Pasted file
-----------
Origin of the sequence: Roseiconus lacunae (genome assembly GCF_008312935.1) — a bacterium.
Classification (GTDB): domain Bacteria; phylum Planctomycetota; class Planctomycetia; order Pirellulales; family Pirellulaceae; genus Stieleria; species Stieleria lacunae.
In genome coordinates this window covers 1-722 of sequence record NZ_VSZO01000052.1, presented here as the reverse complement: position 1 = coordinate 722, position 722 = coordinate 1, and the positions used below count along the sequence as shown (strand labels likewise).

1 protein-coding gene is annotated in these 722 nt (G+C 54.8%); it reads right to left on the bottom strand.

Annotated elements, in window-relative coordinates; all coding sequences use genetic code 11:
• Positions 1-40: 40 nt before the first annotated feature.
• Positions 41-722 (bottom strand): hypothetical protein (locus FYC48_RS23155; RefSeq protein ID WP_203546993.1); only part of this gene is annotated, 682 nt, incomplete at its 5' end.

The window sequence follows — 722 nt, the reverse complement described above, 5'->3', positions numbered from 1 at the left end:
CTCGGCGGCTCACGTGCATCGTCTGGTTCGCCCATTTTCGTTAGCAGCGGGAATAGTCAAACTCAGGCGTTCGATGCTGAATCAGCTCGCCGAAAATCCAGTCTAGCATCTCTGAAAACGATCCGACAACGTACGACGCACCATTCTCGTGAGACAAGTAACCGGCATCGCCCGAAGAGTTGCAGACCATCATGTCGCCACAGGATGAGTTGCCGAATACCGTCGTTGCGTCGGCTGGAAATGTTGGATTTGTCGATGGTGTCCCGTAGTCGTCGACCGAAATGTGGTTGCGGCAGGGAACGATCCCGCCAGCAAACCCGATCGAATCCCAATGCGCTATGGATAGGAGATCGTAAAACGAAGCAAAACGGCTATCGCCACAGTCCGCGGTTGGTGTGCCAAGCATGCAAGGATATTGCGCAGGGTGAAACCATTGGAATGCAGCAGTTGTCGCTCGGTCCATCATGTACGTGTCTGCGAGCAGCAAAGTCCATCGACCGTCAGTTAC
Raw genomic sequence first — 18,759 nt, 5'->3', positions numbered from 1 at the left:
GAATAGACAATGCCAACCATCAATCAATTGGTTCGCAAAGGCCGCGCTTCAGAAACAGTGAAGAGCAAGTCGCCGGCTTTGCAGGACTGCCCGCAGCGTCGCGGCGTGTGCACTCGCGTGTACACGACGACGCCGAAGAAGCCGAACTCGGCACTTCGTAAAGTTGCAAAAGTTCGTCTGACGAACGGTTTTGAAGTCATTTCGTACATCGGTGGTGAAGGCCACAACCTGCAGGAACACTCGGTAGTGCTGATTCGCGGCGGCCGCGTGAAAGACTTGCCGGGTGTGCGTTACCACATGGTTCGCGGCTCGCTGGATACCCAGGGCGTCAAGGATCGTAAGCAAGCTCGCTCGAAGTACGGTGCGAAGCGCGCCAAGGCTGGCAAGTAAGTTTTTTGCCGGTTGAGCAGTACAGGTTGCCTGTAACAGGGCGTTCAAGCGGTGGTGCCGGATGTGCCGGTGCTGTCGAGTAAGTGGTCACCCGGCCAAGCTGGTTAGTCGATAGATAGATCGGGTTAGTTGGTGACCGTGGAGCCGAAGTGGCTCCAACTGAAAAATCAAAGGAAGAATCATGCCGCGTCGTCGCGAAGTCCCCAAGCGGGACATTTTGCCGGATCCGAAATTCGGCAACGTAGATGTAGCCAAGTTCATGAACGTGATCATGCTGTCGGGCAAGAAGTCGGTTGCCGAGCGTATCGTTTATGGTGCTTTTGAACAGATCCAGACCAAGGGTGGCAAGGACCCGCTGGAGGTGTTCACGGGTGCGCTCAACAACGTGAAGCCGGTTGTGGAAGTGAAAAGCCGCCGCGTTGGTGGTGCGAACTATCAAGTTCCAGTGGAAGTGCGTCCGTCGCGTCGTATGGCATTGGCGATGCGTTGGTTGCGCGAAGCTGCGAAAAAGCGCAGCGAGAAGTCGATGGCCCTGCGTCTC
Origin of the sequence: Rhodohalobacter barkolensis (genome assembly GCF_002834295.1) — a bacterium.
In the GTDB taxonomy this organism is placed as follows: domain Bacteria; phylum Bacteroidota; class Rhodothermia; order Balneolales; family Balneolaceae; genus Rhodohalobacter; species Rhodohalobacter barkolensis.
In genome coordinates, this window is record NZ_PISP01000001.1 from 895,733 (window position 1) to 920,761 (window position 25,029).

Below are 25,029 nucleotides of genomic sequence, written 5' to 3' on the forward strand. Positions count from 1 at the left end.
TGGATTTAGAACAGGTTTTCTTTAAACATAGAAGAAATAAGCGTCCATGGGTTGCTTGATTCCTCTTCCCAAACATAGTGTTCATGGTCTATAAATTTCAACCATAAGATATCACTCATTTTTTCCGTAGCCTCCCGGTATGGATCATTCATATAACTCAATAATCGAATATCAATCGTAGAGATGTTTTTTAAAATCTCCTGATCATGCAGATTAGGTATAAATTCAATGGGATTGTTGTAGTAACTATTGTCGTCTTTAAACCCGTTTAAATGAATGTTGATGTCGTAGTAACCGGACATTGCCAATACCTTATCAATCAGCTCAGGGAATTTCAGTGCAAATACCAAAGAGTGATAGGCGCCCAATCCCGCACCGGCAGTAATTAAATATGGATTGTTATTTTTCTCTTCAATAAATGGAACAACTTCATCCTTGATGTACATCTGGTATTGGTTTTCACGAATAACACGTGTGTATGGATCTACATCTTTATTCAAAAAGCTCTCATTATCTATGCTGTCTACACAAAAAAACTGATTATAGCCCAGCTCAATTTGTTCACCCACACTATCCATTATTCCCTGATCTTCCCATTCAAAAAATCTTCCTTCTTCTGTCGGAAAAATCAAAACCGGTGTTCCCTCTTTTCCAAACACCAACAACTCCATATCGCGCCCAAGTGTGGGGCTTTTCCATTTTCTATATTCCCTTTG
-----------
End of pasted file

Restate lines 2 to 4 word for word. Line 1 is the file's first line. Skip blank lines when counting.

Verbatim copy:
Classification (GTDB): domain Bacteria; phylum Planctomycetota; class Planctomycetia; order Pirellulales; family Pirellulaceae; genus Stieleria; species Stieleria lacunae.
In genome coordinates this window covers 1-722 of sequence record NZ_VSZO01000052.1, presented here as the reverse complement: position 1 = coordinate 722, position 722 = coordinate 1, and the positions used below count along the sequence as shown (strand labels likewise).

1 protein-coding gene is annotated in these 722 nt (G+C 54.8%); it reads right to left on the bottom strand.